We’ve all heard “fire it up once a week” or “gotta put cardboard under the tires.” There are as many superstitions floating around as there are different, but effective schools of thought on motorcycle storage.
If you have a system that works well for you, by all means, don’t let me rock your boat. Skip the lecture and get straight to the goods. Open to some new tips? Allow me to debunk nine of the most common bits of misinformation I’ve heard — cases of riders either doing too little, too much, or the wrong thing. You might learn a trick that saves you some effort and works just as well or better than what you’ve been doing. If you're a longtime Common Tread reader, you know Lemmy touched on a few of these tips for how to winterize a motorcycle previously, but the more I hear the same myths being passed around, the more it made sense to cover what not to do.
Don’t start your bike up every week
Make no mistake, regular exercise is good for your bike — but like putting on workout clothes to sit on the couch, idling in the garage doesn’t count. Not only is a cold start hard on the motor, but if you aren’t running it under load up to full operating temperature, moisture condenses out of the air into places water doesn’t belong. If you don’t plan to actually take the bike for a rip to cook off moisture and recharge your battery from that cold crank it took to get her going, don’t even fire it up. Plan to ride once a week? More power to you — consider investing in some heated gear and a can of stabilized fuel to top it off after the ride.
Don’t drain your tank
Unless you’re getting your bike “museum-ready” to put it up for years on end, you’ll have better luck with a full tank and a quality fuel stabilizer additive. An empty tank is vulnerable to corrosion and dried out seals, while a tank full of treated gas keeps everything fresh. If you have a carbureted bike, be sure to turn the petcock off and drain the carb bowls. However, if you don’t trust your old petcock or the needle valves in your carbs, address those issues first! Should fuel leak past both and overflow onto your bike (or worse, into your motor) it can create more problems than a tank full of stabilized fuel prevents.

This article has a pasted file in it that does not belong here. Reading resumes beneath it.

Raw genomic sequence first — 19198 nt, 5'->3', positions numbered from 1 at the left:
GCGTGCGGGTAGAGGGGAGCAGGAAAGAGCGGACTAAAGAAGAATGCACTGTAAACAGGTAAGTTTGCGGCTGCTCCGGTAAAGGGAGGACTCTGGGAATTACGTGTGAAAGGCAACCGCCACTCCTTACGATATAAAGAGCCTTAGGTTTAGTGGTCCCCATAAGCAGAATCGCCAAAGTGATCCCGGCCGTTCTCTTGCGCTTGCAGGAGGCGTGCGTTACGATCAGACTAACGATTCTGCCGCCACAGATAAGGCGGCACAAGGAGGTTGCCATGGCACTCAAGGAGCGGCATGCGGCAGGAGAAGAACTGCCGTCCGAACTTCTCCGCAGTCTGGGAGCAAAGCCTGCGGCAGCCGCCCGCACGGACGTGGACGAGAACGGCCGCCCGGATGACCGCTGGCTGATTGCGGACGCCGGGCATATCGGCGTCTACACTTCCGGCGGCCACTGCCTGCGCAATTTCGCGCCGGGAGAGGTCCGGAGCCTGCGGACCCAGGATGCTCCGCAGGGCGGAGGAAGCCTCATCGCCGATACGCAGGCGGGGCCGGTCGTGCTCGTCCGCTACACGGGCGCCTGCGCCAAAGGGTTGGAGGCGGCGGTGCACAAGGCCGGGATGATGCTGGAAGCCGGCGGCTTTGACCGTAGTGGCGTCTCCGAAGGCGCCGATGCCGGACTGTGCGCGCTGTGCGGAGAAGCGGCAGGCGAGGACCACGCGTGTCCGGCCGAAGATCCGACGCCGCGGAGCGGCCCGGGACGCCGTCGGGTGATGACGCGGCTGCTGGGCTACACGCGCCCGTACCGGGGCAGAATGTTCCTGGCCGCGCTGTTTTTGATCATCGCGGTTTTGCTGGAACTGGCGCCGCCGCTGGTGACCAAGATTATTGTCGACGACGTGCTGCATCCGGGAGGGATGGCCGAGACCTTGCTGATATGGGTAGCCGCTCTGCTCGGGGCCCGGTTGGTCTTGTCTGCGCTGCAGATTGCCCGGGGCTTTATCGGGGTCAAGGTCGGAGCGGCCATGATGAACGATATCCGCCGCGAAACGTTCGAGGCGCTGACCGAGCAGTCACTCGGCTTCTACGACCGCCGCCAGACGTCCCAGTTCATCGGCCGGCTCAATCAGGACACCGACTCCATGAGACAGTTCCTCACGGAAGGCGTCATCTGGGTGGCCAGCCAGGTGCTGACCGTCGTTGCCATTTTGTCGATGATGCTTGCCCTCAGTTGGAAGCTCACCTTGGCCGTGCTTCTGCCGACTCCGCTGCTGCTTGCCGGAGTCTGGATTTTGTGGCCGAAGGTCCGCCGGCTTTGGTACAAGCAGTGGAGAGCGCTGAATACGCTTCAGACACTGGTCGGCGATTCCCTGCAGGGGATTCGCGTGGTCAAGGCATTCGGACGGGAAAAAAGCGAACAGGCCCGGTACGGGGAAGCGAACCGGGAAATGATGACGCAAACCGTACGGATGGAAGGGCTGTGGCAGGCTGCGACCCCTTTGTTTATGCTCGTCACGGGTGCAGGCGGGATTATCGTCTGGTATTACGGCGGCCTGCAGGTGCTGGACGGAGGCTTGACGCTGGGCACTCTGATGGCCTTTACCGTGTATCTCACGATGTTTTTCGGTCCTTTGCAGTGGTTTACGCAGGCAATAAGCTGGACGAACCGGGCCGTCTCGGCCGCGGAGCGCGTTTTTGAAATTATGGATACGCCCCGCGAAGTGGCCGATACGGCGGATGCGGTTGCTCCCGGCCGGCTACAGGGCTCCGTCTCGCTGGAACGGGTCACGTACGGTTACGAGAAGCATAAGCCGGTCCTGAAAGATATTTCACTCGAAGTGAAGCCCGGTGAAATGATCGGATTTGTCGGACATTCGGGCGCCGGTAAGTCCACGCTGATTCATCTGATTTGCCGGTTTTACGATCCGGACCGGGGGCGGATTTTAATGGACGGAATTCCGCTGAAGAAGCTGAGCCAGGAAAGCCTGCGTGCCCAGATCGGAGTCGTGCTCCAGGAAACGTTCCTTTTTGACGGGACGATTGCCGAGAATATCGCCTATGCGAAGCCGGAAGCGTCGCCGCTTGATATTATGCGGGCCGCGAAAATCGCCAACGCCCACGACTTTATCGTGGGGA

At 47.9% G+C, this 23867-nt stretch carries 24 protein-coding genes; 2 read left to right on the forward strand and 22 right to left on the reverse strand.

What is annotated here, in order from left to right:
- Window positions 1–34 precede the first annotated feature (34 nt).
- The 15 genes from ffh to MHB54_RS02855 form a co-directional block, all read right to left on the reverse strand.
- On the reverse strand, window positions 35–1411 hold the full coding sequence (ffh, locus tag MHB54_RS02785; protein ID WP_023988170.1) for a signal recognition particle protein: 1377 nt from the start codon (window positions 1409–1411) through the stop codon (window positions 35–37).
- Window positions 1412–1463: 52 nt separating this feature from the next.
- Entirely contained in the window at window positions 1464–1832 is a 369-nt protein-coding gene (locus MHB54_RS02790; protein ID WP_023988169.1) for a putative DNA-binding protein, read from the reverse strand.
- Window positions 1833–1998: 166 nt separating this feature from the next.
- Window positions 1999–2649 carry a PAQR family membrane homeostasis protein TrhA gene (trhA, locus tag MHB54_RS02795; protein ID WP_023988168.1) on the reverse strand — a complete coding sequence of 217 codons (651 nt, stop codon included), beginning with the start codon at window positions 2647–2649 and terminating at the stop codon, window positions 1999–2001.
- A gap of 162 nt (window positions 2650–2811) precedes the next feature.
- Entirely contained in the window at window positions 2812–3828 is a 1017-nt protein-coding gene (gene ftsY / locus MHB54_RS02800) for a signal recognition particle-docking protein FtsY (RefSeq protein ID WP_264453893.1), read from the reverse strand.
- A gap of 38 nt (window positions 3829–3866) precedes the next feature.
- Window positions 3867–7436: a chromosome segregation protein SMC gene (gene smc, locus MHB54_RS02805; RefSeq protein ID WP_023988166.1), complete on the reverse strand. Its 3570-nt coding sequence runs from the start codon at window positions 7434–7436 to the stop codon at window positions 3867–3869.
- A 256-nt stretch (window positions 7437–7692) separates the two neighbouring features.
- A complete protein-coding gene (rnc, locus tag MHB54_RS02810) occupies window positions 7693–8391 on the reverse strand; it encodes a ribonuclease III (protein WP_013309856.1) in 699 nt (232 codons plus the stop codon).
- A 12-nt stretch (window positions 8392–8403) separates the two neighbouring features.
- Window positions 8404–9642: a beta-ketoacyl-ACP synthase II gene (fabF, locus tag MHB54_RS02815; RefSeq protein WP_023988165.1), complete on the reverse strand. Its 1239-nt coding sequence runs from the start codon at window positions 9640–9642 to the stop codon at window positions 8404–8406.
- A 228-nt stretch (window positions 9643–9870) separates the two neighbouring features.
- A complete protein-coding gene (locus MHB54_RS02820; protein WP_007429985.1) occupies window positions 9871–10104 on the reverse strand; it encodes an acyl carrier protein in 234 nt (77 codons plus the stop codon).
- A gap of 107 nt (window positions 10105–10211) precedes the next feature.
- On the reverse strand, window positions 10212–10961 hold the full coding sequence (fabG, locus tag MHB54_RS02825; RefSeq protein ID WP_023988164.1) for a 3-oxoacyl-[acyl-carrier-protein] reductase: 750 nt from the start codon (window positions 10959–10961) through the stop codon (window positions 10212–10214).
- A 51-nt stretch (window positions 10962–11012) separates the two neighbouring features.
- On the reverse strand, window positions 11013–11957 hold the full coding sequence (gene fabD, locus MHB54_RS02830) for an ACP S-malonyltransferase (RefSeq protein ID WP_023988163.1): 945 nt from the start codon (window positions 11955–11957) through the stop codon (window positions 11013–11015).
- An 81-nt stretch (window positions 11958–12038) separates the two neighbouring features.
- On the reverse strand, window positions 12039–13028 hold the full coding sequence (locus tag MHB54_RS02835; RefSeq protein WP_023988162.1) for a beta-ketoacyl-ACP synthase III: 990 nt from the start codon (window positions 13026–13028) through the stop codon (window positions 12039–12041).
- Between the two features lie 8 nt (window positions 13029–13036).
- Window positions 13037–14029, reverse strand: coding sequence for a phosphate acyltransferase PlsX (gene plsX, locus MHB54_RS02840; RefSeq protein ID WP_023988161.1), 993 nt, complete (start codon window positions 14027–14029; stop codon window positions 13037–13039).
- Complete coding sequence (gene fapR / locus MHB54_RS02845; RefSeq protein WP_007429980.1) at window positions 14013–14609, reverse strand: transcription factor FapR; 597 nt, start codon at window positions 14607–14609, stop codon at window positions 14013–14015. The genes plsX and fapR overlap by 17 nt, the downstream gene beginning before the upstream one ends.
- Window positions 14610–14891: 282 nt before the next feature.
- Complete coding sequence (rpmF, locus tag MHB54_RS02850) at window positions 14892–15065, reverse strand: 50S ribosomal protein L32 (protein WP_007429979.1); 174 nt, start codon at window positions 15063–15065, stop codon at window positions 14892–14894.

The scales start to tip toward draining the tank for older, multi-cylinder bikes; the more carbs (and thus more, smaller needle valves) you have, the more potential failure points in your fuel system. Neither route is a silver bullet, but for modern fuel-injected machines and carb bikes in good working order, just stabilize, fill and fire right up come Spring.
Don’t remove your battery
Why pull the battery if you don’t have to? Sure, if there isn’t a power source where you store your bike, you’ll want to take your battery inside and hook it up to a tender. But if you can plug in a battery maintainer near the bike and your battery is healthy enough to take a charge, it really isn’t necessary — even if it will be subjected to subzero temps. Electrolytes in a fully charged lead acid battery (conventional or AGM) won’t freeze until it dips to an unthinkable -92 degrees Fahrenheit, and even at only 40 percent charge, you’re good down to -16. Plus, when that unseasonably warm day crops up, your bike will be ready to roll — no assembly required.
Just be sure you use a reliable “float” charger/maintainer that reads feedback voltage from the battery and tops it off as needed, rather than a “trickle” charger that blindly feeds a small amount of current to the battery nonstop. The terms are often thrown around interchangeably, but a straight trickle charger can overcharge and waste your battery. (Worst-case scenario? Battery acid on your bike. No bueno.)
Don’t mistake coolant for antifreeze